Sunday, 20 May 2012

Windozelle and Windosil


(an entry in the English National Opera Mini-Operas script competition; inspired by Neil Gaiman's The sweeper of dreams)

WINDOSIL's flat. Curtained window, with some light beyond it. Kitchen counter, with kettle and loaded toaster; table with cereal-and-toast breakfast setting for one. On the floor, the detritus of Windosil's dreams: toy dinosaurs, model railway tunnels, books with titles like The book of nasty photographs and 101 reasons you should commit suicide.

WINDOSIL sits at the table and stares glumly. WINDOZELLE stands, enjoying her complete mastery of WINDOSIL's life.

WINDOZELLE: On sister duty. I'm here for Windosil,
sticking up for her when the Sweeper of Dreams
arrives to take her nightmares. He's a bully.
I despise nobody more than him.

WINDOSIL: Oh Windozelle, you can't control the fall.

WINDOZELLE: The things he said drove Windosil
to drink and then it made her ill,
mad. She downed fifty of her pill.
She jumped from fifty feet and still
it wouldn't end.

WINDOSIL: Oh Windozelle, you can't control the fall.

WINDOZELLE: You never listen to me, Windosil,
and now all this. Do as your sister says
to keep the Dream Sweeper in his place –
five fruit a day
no travelling
no cheese at night
no tea at night
no wine by day
no consecutives
no adjectives and adverbs
no colour on colour
lie on your back, head to left, knees to right
avoid using the word got
don't talk to people you can't see
pull yourself together like a pair of curtains
dip the powdered bandage in water, every hour on the hour
reset the risk thermostat every night
and leave the morning reset to the Dream Sweeper.

WINDOSIL: Oh Windozelle, you can't control the fall.


WINDOZELLE: Yes, you. I'd like a word. It must be dull
for you, monotonous, that broom.
I want to give you some variety,
make your life useful. That is why I told you,
when you come here, don't just sweep, but reset
Windosil's risk thermostat. The poor girl
finds it difficult, another cause of worry.
I told you this three months ago and yet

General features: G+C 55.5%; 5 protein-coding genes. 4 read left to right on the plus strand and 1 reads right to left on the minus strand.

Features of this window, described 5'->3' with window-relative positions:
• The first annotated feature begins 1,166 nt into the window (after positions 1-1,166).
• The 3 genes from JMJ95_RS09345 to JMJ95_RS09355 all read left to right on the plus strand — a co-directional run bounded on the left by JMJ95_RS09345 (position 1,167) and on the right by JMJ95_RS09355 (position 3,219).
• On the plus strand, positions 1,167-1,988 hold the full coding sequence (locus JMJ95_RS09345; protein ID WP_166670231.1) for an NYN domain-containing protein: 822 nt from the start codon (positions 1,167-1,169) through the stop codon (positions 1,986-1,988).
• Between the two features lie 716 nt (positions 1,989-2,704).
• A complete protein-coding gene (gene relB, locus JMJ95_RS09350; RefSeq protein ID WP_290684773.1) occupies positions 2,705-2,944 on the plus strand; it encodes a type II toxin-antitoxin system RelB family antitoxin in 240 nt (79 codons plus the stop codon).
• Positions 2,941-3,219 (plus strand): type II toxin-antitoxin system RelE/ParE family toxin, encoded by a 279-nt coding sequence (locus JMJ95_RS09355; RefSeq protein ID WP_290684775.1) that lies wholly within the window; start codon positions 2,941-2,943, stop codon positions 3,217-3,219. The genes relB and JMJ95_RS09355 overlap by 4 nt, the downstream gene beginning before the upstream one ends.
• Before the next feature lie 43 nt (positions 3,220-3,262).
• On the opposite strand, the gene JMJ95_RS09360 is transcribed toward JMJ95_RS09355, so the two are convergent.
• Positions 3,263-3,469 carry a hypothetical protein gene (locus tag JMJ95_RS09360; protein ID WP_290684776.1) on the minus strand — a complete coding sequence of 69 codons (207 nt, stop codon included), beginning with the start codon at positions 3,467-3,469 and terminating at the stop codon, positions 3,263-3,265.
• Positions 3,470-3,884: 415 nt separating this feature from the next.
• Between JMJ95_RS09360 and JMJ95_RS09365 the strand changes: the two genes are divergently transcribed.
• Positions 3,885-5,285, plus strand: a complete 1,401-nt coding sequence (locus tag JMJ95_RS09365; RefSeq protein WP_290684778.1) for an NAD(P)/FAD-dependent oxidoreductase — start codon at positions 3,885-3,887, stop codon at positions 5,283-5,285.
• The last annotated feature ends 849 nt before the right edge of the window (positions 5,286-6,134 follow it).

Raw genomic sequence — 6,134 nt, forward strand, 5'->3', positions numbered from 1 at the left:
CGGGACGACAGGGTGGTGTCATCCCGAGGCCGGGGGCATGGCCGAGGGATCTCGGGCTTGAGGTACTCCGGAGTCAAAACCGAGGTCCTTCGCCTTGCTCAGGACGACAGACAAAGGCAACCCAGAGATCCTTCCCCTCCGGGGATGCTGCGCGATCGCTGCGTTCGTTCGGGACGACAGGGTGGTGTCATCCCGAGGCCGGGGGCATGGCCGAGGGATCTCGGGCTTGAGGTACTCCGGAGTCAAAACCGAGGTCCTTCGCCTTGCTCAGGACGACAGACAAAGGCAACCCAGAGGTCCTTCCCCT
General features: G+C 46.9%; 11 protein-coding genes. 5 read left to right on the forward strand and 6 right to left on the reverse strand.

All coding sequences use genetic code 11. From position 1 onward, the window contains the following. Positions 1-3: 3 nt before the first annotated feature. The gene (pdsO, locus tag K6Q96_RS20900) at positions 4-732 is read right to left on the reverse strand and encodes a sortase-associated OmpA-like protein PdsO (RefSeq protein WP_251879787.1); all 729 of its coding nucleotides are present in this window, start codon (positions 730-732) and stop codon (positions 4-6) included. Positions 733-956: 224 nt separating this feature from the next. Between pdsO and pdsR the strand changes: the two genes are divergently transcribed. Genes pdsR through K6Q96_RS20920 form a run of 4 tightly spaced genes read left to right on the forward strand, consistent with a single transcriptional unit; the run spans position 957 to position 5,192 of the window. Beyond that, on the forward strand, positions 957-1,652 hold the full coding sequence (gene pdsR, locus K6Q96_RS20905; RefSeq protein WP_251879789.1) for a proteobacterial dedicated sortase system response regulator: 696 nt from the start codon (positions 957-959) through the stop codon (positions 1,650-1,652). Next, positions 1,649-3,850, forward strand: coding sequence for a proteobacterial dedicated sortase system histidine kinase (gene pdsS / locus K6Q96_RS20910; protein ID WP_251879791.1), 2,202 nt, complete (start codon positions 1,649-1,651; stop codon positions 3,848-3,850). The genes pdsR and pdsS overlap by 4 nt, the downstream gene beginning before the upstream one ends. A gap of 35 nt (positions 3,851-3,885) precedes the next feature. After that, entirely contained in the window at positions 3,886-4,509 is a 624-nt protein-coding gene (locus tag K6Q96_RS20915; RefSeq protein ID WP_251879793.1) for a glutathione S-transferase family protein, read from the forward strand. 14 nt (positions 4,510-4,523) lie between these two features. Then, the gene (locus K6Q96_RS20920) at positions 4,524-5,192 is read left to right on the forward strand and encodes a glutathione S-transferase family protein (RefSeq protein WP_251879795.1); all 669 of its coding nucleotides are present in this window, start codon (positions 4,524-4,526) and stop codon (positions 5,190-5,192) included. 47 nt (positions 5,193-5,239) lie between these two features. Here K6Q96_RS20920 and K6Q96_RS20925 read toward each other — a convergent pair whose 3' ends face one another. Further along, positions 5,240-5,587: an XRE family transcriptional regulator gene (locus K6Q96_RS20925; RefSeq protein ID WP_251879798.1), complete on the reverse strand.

each day she has to make her own reset.
Not what I'd call too big a thing to do
for somebody just sweeping trash like you.

The SWEEPER OF DREAMS stops sweeping.

WINDOSIL: Oh Windozelle, you can't control the fall.

The SWEEPER OF DREAMS attacks WINDOZELLE with his broom. He knocks her over. Then he sweeps her, with the dreams, the entire length of the kitchen and out of sight.

Musical crescendo under the remaining action?

WINDOSIL goes to the window, opens the curtains, opens the window. Sunlight, birdsong, traffic noises. WINDOSIL moves over to the kitchen counter, and switches on the kettle and the toaster; then to the table, and pours some cereal into the bowl. You can't eat and sing at the same time; let's end there.

Saturday, 5 May 2012

A sonnet and a villanelle

These two poems are six years apart.  'The exorcism of limping' was written in 1998 and published in The Poetry Now book of villanelles, edited by Heather Killingray (Peterborough: Poetry Now, 1998), p. 10. 

I appeared in a number of Poetry Now anthologies in the 1990s.  Be it admitted, I sometimes felt a tad embarrassed about the company I found myself in.  But there was good stuff there as well.


Three things will soothe my twisted ankle best,
soothe it and strengthen it, if not repair –
massage by Clare, turns on the bike, and rest.

Since the chiropodist – please be impressed –
said "Crikey!", waived the cost, and stood to stare,
three things will soothe my twisted ankle best.

Clare lays in it her lap with manifest
enthusiasm to fulfil her share –
massage by Clare.  Turns on the bike, and rest,

happen at other times.  The bike's a test
of sight, quick thought, and turnings yelled to Clare.
Three things will soothe my twisted ankle best.

Rest blurs the role of invalid and guest –
a fault to keep in mind should I compare
massage by Clare, turns on the bike, and rest.

Rest's the most trouble, bike's the readiest,
Clare brings most happiness.  But, to be fair,
three things will soothe my twisted ankle best:
massage by Clare, turns on the bike, and rest.

Another admission to make is that all those three methods of soothing the ankle had to yield place, shortly afterwards, to physiotherapy.  I am ashamed to say I have forgotten the name of the medic who gave me a set of exercises in April 1998.  Their application brought the ten-month agony of my left foot under control in a few weeks.  But massage by Clare, turns on the bike, and rest still have much appeal.

'Take' was written in 2004 for the Spire competition on the theme 'Welcoming strangers', and published in Poetry Nottingham 62(2), 2008, p.3.


So take Aziz – Christian in flight, with grounds
for flight – and think of how he used your phone,
unbidden, to run up eight hundred pounds
of calls to Tehran in one bill alone.
Take Charles and Sharon, whose bizarre eloping
stretched a tea invite to a six-week stay
in a North Midlands vicarage, and hoping
goodwill had somehow not been worn away.
Or take the woman who told everywhere
that everybody hated me.  I waited,
anxious, and hoping she had not been fair,
to see if I’d drawn hate for being hated.
All these were welcomed strangers once; but so
were you, was I, was everyone I know.